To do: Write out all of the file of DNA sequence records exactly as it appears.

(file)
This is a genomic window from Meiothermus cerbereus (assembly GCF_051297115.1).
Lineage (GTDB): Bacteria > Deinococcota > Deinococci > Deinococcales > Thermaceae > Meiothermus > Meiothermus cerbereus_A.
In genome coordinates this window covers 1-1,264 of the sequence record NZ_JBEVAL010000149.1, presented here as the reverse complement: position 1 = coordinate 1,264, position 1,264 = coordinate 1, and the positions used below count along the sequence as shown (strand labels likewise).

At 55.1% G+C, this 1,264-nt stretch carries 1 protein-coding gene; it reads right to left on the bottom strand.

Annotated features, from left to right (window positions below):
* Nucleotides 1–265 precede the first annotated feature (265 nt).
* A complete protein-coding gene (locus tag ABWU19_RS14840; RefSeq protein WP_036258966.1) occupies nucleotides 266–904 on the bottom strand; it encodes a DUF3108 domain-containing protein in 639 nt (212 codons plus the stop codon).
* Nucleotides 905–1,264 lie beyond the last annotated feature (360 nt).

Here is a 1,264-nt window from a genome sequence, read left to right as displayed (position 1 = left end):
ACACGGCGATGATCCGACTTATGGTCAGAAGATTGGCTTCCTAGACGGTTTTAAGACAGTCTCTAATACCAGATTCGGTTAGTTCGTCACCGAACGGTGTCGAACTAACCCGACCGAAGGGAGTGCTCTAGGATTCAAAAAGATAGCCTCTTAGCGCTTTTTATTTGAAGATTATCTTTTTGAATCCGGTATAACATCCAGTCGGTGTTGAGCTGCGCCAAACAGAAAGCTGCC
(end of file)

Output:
This is a genomic window from Meiothermus cerbereus (assembly GCF_051297115.1).
Lineage (GTDB): Bacteria > Deinococcota > Deinococci > Deinococcales > Thermaceae > Meiothermus > Meiothermus cerbereus_A.
In genome coordinates this window covers 1-1,264 of the sequence record NZ_JBEVAL010000149.1, presented here as the reverse complement: position 1 = coordinate 1,264, position 1,264 = coordinate 1, and the positions used below count along the sequence as shown (strand labels likewise).

At 55.1% G+C, this 1,264-nt stretch carries 1 protein-coding gene; it reads right to left on the bottom strand.

Annotated features, from left to right (window positions below):
* Nucleotides 1–265 precede the first annotated feature (265 nt).
* A complete protein-coding gene (locus tag ABWU19_RS14840; RefSeq protein WP_036258966.1) occupies nucleotides 266–904 on the bottom strand; it encodes a DUF3108 domain-containing protein in 639 nt (212 codons plus the stop codon).
* Nucleotides 905–1,264 lie beyond the last annotated feature (360 nt).

Here is a 1,264-nt window from a genome sequence, read left to right as displayed (position 1 = left end):
ACACGGCGATGATCCGACTTATGGTCAGAAGATTGGCTTCCTAGACGGTTTTAAGACAGTCTCTAATACCAGATTCGGTTAGTTCGTCACCGAACGGTGTCGAACTAACCCGACCGAAGGGAGTGCTCTAGGATTCAAAAAGATAGCCTCTTAGCGCTTTTTATTTGAAGATTATCTTTTTGAATCCGGTATAACATCCAGTCGGTGTTGAGCTGCGCCAAACAGAAAGCTGCC